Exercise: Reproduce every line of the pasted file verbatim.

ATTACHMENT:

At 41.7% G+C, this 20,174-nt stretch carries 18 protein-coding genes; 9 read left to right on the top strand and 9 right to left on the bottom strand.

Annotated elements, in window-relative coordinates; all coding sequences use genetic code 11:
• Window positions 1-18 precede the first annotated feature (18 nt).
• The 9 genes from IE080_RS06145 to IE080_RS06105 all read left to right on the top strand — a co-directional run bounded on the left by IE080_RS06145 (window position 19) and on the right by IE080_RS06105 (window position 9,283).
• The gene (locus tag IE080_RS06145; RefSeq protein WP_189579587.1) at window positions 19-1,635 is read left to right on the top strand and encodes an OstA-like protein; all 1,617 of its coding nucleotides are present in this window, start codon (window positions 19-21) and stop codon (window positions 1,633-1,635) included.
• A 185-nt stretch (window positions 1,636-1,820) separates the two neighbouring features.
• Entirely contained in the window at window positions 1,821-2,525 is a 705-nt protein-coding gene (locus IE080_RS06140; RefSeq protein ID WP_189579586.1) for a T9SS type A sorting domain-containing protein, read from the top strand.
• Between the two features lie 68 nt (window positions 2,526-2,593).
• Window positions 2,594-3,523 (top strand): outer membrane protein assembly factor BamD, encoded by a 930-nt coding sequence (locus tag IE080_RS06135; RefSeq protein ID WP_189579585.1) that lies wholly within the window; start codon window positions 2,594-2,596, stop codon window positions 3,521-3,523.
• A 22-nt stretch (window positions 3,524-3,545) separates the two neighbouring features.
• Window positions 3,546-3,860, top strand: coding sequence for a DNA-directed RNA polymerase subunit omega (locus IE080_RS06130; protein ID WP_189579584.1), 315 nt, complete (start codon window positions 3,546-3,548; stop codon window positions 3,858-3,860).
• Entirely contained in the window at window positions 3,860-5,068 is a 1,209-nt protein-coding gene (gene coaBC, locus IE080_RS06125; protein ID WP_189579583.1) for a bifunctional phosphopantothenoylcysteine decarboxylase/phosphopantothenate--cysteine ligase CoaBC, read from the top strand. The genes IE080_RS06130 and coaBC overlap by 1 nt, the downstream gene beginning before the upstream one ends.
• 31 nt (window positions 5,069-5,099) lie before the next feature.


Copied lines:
At 41.7% G+C, this 20,174-nt stretch carries 18 protein-coding genes; 9 read left to right on the top strand and 9 right to left on the bottom strand.

Annotated elements, in window-relative coordinates; all coding sequences use genetic code 11:
• Window positions 1-18 precede the first annotated feature (18 nt).
• The 9 genes from IE080_RS06145 to IE080_RS06105 all read left to right on the top strand — a co-directional run bounded on the left by IE080_RS06145 (window position 19) and on the right by IE080_RS06105 (window position 9,283).
• The gene (locus tag IE080_RS06145; RefSeq protein WP_189579587.1) at window positions 19-1,635 is read left to right on the top strand and encodes an OstA-like protein; all 1,617 of its coding nucleotides are present in this window, start codon (window positions 19-21) and stop codon (window positions 1,633-1,635) included.
• A 185-nt stretch (window positions 1,636-1,820) separates the two neighbouring features.
• Entirely contained in the window at window positions 1,821-2,525 is a 705-nt protein-coding gene (locus IE080_RS06140; RefSeq protein ID WP_189579586.1) for a T9SS type A sorting domain-containing protein, read from the top strand.
• Between the two features lie 68 nt (window positions 2,526-2,593).
• Window positions 2,594-3,523 (top strand): outer membrane protein assembly factor BamD, encoded by a 930-nt coding sequence (locus tag IE080_RS06135; RefSeq protein ID WP_189579585.1) that lies wholly within the window; start codon window positions 2,594-2,596, stop codon window positions 3,521-3,523.
• A 22-nt stretch (window positions 3,524-3,545) separates the two neighbouring features.
• Window positions 3,546-3,860, top strand: coding sequence for a DNA-directed RNA polymerase subunit omega (locus IE080_RS06130; protein ID WP_189579584.1), 315 nt, complete (start codon window positions 3,546-3,548; stop codon window positions 3,858-3,860).
• Entirely contained in the window at window positions 3,860-5,068 is a 1,209-nt protein-coding gene (gene coaBC, locus IE080_RS06125; protein ID WP_189579583.1) for a bifunctional phosphopantothenoylcysteine decarboxylase/phosphopantothenate--cysteine ligase CoaBC, read from the top strand. The genes IE080_RS06130 and coaBC overlap by 1 nt, the downstream gene beginning before the upstream one ends.
• 31 nt (window positions 5,069-5,099) lie before the next feature.